Cinematographer Janusz Kaminski heightens these portrayals with his use shadow and light. Anderton buys drugs from a eyeless dealer, shrouded in darkness. Again, invisibility is its own kind of power. The sprawl where Anderton undergoes his eye replacement is dimly lit and gray, a seemingly perfect place to hide until it’s invaded with iris-scanning spyder-bots. All this sharply contrasts Kaminski’s treatment of Agatha (Samantha Morton), gifted Precog and Anderton’s savior. Agatha is nearly always bathed in light. She appears ethereal in the scene in which she tells Anderton and his wife (Kathryn Morris) about their son’s would-be future, had he lived. Yet while her vision may provide some kind of comfort to the grieving parents, we know it isn’t a reality. Their son is dead. Again, this system based on sight—on infallible truths—is in fact founded on what-ifs. No one person’s vision is absolute.
Powering a Perfect System
If the technology of Minority Report seems eerily tangible, it’s because an incredible amount of work went into the formulation of nearly every aspect of its conception and design. Spielberg sequestered a team of scientists, urban planners, architects, and writers, as well as the film’s science advisor John Underkoffler, production designer Alex McDowell, and screenwriters Scott Frank and Jon Cohen, in a three-day “conference” that would serve as his think tank. The group postulated what a not-too-distant future might look like in the Capital of the United States, examining everything from advances in medicine, weapons, transportation, and even art.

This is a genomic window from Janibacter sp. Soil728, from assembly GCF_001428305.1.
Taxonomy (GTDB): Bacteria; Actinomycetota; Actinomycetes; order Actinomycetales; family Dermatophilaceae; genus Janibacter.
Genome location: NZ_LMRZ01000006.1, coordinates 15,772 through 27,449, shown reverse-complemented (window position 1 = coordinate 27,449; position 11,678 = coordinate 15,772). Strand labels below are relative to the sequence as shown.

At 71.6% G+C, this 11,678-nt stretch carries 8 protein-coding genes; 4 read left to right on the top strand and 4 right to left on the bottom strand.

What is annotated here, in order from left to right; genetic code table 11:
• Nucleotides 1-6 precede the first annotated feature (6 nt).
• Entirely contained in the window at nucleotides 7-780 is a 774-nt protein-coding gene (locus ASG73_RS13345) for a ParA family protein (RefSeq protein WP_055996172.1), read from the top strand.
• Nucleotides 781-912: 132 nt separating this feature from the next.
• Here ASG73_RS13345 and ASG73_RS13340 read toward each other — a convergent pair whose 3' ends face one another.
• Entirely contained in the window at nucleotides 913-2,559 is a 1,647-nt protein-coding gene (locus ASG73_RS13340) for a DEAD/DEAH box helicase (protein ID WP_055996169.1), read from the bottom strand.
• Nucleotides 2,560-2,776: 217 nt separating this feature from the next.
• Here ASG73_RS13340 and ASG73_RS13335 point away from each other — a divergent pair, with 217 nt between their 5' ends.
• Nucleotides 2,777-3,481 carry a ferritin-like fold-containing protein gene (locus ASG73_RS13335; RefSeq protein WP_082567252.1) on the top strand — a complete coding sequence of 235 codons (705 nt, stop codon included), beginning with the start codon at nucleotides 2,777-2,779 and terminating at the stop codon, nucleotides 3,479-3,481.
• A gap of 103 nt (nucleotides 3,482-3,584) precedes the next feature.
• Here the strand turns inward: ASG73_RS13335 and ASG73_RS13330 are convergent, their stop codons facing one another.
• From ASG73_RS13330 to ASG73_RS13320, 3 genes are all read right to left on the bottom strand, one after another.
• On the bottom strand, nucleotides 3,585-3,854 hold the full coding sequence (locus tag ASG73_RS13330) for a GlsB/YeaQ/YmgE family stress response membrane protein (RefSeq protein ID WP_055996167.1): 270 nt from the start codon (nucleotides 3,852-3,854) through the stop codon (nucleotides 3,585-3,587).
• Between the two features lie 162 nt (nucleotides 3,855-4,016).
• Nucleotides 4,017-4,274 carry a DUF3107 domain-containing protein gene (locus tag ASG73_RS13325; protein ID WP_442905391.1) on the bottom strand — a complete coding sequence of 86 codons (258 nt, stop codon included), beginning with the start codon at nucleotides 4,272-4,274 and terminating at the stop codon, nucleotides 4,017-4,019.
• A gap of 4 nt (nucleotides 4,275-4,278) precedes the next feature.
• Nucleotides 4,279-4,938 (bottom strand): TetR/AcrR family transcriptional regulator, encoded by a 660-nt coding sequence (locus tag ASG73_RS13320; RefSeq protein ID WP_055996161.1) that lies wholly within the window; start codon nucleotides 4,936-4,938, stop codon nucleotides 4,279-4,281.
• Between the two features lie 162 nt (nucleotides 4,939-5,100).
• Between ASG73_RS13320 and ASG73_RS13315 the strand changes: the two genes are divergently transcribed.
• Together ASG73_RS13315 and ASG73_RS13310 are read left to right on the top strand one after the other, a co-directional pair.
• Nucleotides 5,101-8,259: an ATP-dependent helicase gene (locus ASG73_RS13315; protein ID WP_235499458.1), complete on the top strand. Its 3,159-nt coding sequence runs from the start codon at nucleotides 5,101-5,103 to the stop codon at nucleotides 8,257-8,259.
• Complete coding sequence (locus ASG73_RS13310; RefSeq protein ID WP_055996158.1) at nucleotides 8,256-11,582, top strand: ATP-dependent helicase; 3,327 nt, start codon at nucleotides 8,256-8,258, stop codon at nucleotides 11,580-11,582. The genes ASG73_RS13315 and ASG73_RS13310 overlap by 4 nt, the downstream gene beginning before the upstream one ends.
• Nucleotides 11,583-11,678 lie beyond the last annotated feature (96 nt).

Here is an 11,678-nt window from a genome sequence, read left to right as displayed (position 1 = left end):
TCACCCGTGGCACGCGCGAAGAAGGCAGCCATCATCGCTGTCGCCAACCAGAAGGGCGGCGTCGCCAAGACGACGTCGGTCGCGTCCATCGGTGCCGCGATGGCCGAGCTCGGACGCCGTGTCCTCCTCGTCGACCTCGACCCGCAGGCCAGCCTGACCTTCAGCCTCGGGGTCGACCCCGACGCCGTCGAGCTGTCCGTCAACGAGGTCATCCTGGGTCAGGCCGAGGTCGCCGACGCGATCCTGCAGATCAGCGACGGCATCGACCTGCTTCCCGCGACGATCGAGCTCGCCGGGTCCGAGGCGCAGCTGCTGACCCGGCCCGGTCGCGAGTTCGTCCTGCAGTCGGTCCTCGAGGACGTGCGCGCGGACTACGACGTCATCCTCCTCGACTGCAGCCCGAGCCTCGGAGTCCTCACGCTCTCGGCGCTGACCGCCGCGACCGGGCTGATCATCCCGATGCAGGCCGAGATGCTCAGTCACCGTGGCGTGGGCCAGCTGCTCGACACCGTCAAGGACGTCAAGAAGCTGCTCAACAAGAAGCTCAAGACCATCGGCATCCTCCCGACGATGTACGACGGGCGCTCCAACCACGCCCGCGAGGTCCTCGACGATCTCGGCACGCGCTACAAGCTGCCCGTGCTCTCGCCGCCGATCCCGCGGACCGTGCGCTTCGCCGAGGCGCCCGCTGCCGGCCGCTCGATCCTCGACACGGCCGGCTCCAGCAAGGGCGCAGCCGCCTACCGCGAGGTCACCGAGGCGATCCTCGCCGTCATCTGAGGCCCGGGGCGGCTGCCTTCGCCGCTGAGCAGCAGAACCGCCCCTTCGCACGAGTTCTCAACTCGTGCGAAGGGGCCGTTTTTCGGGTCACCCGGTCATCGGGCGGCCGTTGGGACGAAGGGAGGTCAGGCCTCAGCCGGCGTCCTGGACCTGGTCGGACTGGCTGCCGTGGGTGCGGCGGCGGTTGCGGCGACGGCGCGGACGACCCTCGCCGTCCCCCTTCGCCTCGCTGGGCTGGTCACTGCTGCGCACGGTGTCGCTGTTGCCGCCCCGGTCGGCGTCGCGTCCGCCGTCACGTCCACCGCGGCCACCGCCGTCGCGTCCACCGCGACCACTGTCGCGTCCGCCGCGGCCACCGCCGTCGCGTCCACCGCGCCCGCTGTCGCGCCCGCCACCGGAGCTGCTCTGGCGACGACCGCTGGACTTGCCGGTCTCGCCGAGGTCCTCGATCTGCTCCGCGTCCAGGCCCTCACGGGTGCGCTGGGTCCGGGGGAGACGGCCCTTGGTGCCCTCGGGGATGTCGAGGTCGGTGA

Some of the designs seem predicated on idealistic policy shifts. The maglev transportation system—magnetically levitating, self-driving cars—were conceived from the idea the US would end its dependence on fossil fuels. The “sick-stick,” a baton that causes victims to instantly vomit, and the recharging sonic gun were based on the idea that police would move towards non-lethal law enforcement. The maglev technology is indeed being used in Japan’s bullet trains today, but there is an obvious lack of progress towards national implementation in the US. In this way, revisiting Minority Report highlights exactly how little has changed politically in 15 years.